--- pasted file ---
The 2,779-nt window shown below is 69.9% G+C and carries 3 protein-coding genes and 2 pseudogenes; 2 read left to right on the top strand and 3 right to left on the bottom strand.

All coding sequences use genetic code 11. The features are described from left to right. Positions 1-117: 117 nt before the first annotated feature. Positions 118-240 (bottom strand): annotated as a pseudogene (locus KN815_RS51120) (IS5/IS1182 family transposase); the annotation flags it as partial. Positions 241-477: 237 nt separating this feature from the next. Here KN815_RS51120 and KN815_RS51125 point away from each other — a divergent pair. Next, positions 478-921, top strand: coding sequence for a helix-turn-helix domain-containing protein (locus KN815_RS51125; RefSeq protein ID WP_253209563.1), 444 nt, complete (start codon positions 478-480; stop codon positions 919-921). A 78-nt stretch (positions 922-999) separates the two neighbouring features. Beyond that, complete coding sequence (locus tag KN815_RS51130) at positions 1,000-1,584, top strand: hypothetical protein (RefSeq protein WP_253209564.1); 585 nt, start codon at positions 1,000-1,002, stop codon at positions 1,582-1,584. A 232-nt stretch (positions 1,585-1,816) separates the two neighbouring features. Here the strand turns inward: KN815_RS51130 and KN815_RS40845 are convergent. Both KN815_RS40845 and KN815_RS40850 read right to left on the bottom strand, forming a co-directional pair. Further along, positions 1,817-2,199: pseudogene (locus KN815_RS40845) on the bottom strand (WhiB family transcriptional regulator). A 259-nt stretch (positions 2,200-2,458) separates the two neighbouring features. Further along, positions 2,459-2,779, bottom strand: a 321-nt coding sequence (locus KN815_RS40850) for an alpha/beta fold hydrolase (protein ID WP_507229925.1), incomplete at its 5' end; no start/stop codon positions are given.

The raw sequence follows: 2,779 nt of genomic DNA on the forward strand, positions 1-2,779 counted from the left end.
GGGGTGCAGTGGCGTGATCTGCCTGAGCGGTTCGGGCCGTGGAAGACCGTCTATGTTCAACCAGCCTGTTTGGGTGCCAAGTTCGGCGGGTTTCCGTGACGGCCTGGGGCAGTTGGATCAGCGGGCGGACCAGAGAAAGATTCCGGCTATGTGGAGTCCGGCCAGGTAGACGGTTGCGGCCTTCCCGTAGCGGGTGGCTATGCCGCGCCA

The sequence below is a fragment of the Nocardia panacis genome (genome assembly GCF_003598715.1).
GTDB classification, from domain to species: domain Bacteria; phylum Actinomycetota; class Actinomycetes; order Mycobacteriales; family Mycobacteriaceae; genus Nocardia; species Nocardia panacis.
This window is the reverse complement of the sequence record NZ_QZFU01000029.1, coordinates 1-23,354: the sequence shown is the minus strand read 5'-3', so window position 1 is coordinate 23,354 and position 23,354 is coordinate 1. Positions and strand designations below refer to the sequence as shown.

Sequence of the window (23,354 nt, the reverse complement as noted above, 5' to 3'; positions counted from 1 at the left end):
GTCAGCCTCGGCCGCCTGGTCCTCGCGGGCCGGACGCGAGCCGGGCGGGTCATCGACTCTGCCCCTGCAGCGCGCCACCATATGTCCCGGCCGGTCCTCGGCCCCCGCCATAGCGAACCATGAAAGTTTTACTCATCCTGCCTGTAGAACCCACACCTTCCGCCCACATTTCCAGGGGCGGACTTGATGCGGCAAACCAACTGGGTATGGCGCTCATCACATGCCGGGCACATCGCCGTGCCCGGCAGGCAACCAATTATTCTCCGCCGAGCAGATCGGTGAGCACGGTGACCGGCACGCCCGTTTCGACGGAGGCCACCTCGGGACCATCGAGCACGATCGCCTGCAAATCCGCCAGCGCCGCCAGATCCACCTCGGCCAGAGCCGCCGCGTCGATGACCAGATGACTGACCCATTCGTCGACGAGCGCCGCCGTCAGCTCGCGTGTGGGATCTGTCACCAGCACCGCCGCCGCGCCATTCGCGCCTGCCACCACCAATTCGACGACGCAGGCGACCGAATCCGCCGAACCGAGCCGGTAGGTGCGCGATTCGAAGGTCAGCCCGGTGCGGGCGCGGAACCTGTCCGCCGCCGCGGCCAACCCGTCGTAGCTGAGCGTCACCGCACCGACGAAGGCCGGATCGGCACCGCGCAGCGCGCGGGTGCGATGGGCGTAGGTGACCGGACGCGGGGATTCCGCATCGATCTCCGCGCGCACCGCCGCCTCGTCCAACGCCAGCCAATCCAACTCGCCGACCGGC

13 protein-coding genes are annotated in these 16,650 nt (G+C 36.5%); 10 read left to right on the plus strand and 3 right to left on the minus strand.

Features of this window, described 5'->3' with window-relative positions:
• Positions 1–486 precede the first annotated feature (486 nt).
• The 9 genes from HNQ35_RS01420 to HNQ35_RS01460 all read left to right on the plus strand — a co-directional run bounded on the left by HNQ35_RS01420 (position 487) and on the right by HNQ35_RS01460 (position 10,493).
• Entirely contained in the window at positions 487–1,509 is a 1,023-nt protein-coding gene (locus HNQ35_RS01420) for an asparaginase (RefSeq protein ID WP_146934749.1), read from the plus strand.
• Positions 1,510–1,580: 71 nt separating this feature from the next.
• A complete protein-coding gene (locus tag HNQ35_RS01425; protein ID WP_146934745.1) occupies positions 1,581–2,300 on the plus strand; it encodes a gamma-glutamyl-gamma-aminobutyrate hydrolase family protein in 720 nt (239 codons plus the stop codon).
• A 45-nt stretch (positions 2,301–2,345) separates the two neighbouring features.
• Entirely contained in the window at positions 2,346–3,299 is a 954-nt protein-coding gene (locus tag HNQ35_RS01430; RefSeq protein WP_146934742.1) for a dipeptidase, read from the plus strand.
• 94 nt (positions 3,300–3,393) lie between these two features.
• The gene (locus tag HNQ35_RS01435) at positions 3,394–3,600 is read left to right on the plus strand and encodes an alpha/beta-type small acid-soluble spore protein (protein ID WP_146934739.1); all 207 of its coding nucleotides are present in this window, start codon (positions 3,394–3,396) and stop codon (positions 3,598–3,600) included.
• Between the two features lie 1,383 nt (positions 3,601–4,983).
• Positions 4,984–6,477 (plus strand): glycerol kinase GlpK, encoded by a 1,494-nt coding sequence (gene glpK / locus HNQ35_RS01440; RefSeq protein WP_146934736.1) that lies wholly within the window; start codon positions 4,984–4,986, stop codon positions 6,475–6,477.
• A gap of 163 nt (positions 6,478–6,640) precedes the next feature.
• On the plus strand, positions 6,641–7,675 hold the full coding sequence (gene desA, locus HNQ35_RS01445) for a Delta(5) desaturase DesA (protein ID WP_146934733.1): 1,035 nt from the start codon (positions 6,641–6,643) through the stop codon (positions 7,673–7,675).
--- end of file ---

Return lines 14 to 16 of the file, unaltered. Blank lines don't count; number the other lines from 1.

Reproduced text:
• Entirely contained in the window at positions 487–1,509 is a 1,023-nt protein-coding gene (locus HNQ35_RS01420) for an asparaginase (RefSeq protein ID WP_146934749.1), read from the plus strand.
• Positions 1,510–1,580: 71 nt separating this feature from the next.
• A complete protein-coding gene (locus tag HNQ35_RS01425; protein ID WP_146934745.1) occupies positions 1,581–2,300 on the plus strand; it encodes a gamma-glutamyl-gamma-aminobutyrate hydrolase family protein in 720 nt (239 codons plus the stop codon).